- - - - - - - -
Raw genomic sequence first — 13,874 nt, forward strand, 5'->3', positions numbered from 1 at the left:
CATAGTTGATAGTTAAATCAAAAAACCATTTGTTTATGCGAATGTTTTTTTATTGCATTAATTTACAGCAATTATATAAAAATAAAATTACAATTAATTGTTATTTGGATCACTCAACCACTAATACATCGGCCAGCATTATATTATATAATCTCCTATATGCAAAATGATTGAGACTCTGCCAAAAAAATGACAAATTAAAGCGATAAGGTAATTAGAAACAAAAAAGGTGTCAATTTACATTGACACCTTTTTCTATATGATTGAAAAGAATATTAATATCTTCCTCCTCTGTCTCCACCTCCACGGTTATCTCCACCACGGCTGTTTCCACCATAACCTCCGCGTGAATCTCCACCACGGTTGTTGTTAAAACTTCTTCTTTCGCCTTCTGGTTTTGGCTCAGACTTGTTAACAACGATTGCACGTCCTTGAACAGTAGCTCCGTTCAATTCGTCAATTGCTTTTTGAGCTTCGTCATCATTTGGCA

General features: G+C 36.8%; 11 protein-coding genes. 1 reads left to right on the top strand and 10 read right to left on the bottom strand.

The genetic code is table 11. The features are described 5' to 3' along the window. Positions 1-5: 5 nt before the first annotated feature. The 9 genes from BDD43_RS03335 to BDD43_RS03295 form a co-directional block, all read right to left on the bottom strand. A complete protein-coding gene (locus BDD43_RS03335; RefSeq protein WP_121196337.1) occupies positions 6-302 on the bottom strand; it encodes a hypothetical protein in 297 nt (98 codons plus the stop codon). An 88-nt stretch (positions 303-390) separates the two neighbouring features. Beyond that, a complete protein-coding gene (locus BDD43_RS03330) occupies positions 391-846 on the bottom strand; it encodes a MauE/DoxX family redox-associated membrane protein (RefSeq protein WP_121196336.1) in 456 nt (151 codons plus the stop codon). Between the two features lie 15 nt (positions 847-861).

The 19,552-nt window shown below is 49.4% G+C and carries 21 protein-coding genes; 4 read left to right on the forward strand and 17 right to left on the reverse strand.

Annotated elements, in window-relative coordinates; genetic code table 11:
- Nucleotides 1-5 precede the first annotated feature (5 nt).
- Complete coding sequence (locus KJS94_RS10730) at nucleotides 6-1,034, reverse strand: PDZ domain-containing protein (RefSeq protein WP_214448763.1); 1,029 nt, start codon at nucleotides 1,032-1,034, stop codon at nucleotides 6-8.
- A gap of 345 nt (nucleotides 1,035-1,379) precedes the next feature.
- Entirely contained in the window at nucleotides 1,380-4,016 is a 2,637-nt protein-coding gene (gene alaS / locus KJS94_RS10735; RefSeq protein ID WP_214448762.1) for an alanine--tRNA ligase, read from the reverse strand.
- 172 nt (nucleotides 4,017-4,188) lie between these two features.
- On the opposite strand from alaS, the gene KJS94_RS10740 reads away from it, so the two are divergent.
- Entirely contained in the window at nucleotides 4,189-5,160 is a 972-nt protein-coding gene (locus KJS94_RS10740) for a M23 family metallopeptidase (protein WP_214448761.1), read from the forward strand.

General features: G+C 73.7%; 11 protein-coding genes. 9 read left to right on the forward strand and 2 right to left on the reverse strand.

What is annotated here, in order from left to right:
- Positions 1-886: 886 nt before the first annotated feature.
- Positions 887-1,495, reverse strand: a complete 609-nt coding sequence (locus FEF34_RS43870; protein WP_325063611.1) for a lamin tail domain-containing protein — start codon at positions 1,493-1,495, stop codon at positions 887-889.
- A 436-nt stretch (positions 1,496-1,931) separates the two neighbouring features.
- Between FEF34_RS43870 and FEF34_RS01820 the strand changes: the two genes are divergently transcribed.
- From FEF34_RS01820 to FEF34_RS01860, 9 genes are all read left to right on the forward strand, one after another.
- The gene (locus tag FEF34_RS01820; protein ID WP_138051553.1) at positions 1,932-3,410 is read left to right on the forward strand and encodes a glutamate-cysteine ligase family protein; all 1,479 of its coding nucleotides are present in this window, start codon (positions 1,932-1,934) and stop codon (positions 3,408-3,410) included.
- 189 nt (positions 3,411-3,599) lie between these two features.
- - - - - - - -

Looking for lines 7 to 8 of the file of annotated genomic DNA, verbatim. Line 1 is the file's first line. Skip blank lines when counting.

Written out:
- Nucleotides 1-5 precede the first annotated feature (5 nt).
- Complete coding sequence (locus KJS94_RS10730) at nucleotides 6-1,034, reverse strand: PDZ domain-containing protein (RefSeq protein WP_214448763.1); 1,029 nt, start codon at nucleotides 1,032-1,034, stop codon at nucleotides 6-8.